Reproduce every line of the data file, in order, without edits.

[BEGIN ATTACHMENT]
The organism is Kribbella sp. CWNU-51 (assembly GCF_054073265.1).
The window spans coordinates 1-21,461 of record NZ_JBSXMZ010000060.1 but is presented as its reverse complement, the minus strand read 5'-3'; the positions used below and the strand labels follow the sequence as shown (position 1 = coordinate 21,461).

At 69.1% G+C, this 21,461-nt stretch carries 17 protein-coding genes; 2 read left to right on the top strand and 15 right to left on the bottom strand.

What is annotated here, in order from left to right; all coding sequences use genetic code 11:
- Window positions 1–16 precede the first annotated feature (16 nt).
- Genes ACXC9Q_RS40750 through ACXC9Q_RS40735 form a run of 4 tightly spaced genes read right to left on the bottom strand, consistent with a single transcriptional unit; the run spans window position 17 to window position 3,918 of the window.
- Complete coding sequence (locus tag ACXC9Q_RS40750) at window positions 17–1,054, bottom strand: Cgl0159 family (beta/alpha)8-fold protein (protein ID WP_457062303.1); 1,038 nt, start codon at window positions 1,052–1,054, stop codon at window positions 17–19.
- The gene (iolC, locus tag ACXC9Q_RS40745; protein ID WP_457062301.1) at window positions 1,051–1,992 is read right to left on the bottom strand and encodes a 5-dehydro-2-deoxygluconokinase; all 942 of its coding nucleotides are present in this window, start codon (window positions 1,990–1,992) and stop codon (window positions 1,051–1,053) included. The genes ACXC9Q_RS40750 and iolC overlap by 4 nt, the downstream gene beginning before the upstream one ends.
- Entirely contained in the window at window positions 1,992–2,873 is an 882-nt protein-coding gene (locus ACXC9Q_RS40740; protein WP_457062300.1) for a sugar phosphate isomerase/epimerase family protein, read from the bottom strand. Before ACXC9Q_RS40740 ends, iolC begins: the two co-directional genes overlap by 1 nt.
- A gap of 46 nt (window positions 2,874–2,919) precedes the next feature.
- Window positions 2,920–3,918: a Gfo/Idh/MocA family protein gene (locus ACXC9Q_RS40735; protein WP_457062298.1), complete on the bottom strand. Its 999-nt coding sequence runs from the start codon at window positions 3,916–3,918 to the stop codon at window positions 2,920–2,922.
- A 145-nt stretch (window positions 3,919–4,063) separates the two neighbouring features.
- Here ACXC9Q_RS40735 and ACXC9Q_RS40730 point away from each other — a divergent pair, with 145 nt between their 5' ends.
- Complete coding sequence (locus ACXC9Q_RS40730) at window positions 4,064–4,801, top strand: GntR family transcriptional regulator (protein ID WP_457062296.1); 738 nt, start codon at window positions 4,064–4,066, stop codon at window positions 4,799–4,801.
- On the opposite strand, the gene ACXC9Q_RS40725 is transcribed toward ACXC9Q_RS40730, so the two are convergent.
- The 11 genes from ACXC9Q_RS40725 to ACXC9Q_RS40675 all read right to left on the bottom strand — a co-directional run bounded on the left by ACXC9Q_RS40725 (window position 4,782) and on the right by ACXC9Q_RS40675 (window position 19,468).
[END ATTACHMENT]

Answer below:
The organism is Kribbella sp. CWNU-51 (assembly GCF_054073265.1).
The window spans coordinates 1-21,461 of record NZ_JBSXMZ010000060.1 but is presented as its reverse complement, the minus strand read 5'-3'; the positions used below and the strand labels follow the sequence as shown (position 1 = coordinate 21,461).

At 69.1% G+C, this 21,461-nt stretch carries 17 protein-coding genes; 2 read left to right on the top strand and 15 right to left on the bottom strand.

What is annotated here, in order from left to right; all coding sequences use genetic code 11:
- Window positions 1–16 precede the first annotated feature (16 nt).
- Genes ACXC9Q_RS40750 through ACXC9Q_RS40735 form a run of 4 tightly spaced genes read right to left on the bottom strand, consistent with a single transcriptional unit; the run spans window position 17 to window position 3,918 of the window.
- Complete coding sequence (locus tag ACXC9Q_RS40750) at window positions 17–1,054, bottom strand: Cgl0159 family (beta/alpha)8-fold protein (protein ID WP_457062303.1); 1,038 nt, start codon at window positions 1,052–1,054, stop codon at window positions 17–19.
- The gene (iolC, locus tag ACXC9Q_RS40745; protein ID WP_457062301.1) at window positions 1,051–1,992 is read right to left on the bottom strand and encodes a 5-dehydro-2-deoxygluconokinase; all 942 of its coding nucleotides are present in this window, start codon (window positions 1,990–1,992) and stop codon (window positions 1,051–1,053) included. The genes ACXC9Q_RS40750 and iolC overlap by 4 nt, the downstream gene beginning before the upstream one ends.
- Entirely contained in the window at window positions 1,992–2,873 is an 882-nt protein-coding gene (locus ACXC9Q_RS40740; protein WP_457062300.1) for a sugar phosphate isomerase/epimerase family protein, read from the bottom strand. Before ACXC9Q_RS40740 ends, iolC begins: the two co-directional genes overlap by 1 nt.
- A gap of 46 nt (window positions 2,874–2,919) precedes the next feature.
- Window positions 2,920–3,918: a Gfo/Idh/MocA family protein gene (locus ACXC9Q_RS40735; protein WP_457062298.1), complete on the bottom strand. Its 999-nt coding sequence runs from the start codon at window positions 3,916–3,918 to the stop codon at window positions 2,920–2,922.
- A 145-nt stretch (window positions 3,919–4,063) separates the two neighbouring features.
- Here ACXC9Q_RS40735 and ACXC9Q_RS40730 point away from each other — a divergent pair, with 145 nt between their 5' ends.
- Complete coding sequence (locus ACXC9Q_RS40730) at window positions 4,064–4,801, top strand: GntR family transcriptional regulator (protein ID WP_457062296.1); 738 nt, start codon at window positions 4,064–4,066, stop codon at window positions 4,799–4,801.
- On the opposite strand, the gene ACXC9Q_RS40725 is transcribed toward ACXC9Q_RS40730, so the two are convergent.
- The 11 genes from ACXC9Q_RS40725 to ACXC9Q_RS40675 all read right to left on the bottom strand — a co-directional run bounded on the left by ACXC9Q_RS40725 (window position 4,782) and on the right by ACXC9Q_RS40675 (window position 19,468).